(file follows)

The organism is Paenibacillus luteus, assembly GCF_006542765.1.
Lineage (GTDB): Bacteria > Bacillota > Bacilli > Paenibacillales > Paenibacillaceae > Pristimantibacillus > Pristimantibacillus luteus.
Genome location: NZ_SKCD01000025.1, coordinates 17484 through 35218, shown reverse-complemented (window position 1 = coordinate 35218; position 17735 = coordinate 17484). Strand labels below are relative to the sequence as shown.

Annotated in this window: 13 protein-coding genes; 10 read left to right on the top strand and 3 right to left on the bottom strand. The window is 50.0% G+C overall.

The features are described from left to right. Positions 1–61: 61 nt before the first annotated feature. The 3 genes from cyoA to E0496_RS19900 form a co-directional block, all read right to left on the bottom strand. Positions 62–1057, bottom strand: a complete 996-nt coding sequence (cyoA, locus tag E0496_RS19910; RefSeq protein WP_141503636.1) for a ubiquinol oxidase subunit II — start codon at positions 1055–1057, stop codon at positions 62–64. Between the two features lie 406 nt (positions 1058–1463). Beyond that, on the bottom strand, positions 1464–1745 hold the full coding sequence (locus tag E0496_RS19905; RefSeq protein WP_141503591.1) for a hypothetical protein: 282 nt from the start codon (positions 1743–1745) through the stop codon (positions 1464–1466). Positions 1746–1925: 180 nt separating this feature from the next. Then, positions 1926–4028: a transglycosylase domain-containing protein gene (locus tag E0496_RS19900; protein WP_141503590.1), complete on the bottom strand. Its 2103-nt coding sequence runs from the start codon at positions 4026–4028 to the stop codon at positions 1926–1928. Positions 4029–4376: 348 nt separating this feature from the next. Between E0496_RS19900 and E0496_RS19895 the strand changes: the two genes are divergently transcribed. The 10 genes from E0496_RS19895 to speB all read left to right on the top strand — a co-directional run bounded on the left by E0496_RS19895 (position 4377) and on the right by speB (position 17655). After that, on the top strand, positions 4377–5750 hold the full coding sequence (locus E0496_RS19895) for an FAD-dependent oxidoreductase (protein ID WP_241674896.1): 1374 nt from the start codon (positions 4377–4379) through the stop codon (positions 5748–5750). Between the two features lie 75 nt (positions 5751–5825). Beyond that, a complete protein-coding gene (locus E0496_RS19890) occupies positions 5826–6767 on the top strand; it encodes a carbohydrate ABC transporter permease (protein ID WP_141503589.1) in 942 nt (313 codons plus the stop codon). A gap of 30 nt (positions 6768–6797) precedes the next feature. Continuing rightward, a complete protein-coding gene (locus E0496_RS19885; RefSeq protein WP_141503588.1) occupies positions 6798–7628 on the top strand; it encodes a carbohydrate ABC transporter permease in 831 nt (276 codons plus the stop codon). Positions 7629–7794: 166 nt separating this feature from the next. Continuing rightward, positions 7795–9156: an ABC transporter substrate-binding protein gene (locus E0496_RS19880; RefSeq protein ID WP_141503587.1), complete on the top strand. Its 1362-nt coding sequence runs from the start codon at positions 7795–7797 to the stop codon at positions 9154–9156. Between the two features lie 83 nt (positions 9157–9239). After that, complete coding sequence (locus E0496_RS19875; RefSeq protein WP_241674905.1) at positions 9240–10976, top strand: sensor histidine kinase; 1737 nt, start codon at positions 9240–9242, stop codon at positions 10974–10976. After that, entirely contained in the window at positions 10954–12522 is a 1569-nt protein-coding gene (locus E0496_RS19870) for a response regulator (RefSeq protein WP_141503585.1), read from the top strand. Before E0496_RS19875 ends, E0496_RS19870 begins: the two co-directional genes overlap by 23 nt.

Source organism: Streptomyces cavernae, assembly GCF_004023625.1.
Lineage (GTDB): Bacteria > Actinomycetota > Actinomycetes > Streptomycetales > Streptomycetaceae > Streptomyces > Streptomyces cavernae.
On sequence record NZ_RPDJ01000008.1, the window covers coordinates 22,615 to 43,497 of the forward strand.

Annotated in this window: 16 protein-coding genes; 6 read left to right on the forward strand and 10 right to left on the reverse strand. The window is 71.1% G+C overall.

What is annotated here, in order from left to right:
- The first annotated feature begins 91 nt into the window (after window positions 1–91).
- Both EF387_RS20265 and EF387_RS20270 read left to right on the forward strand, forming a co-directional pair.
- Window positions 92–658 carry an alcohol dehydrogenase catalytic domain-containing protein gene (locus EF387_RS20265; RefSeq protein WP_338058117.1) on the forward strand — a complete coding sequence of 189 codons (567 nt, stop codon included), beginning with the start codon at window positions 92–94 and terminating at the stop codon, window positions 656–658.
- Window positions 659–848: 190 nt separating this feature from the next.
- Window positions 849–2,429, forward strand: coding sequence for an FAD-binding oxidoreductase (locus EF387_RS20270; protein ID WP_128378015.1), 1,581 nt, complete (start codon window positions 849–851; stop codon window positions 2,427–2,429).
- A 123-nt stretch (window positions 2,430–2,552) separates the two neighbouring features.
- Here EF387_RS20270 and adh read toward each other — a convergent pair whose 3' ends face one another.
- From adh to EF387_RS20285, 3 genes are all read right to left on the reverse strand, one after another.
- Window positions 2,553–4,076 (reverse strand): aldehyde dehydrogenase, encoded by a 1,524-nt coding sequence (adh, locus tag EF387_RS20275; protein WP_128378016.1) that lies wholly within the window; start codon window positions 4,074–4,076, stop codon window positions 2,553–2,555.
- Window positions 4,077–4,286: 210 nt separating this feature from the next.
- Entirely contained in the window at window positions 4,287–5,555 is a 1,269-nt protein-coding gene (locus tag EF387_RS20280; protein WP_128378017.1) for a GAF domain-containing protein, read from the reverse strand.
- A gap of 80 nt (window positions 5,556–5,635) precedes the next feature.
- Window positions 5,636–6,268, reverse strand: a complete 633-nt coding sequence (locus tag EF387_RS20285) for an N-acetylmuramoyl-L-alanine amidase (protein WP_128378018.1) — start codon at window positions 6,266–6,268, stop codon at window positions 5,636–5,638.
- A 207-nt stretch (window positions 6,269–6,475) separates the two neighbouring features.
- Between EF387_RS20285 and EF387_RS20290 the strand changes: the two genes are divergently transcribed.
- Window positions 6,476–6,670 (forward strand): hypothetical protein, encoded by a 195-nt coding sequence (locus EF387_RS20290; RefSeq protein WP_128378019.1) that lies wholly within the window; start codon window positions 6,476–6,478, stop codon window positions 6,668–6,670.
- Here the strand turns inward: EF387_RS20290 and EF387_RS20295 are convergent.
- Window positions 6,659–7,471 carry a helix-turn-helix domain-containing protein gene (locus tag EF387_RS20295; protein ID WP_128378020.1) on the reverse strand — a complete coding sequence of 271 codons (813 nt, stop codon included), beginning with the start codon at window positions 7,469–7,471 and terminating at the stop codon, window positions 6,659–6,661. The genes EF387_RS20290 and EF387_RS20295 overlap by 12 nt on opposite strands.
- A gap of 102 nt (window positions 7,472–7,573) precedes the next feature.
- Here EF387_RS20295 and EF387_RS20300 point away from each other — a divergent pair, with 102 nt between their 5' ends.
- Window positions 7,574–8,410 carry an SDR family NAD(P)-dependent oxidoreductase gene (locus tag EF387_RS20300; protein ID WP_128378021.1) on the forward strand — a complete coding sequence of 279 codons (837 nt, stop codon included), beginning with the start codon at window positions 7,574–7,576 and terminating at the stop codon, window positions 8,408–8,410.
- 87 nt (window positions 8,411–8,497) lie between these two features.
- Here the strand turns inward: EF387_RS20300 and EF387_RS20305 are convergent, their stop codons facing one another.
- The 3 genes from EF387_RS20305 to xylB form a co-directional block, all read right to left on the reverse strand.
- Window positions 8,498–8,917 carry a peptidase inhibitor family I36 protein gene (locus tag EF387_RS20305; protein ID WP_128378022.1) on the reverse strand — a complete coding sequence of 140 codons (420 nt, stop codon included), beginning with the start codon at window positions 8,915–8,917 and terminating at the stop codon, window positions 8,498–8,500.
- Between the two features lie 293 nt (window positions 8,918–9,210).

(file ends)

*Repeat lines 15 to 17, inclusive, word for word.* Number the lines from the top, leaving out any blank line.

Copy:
- Window positions 849–2,429, forward strand: coding sequence for an FAD-binding oxidoreductase (locus EF387_RS20270; protein ID WP_128378015.1), 1,581 nt, complete (start codon window positions 849–851; stop codon window positions 2,427–2,429).
- A 123-nt stretch (window positions 2,430–2,552) separates the two neighbouring features.
- Here EF387_RS20270 and adh read toward each other — a convergent pair whose 3' ends face one another.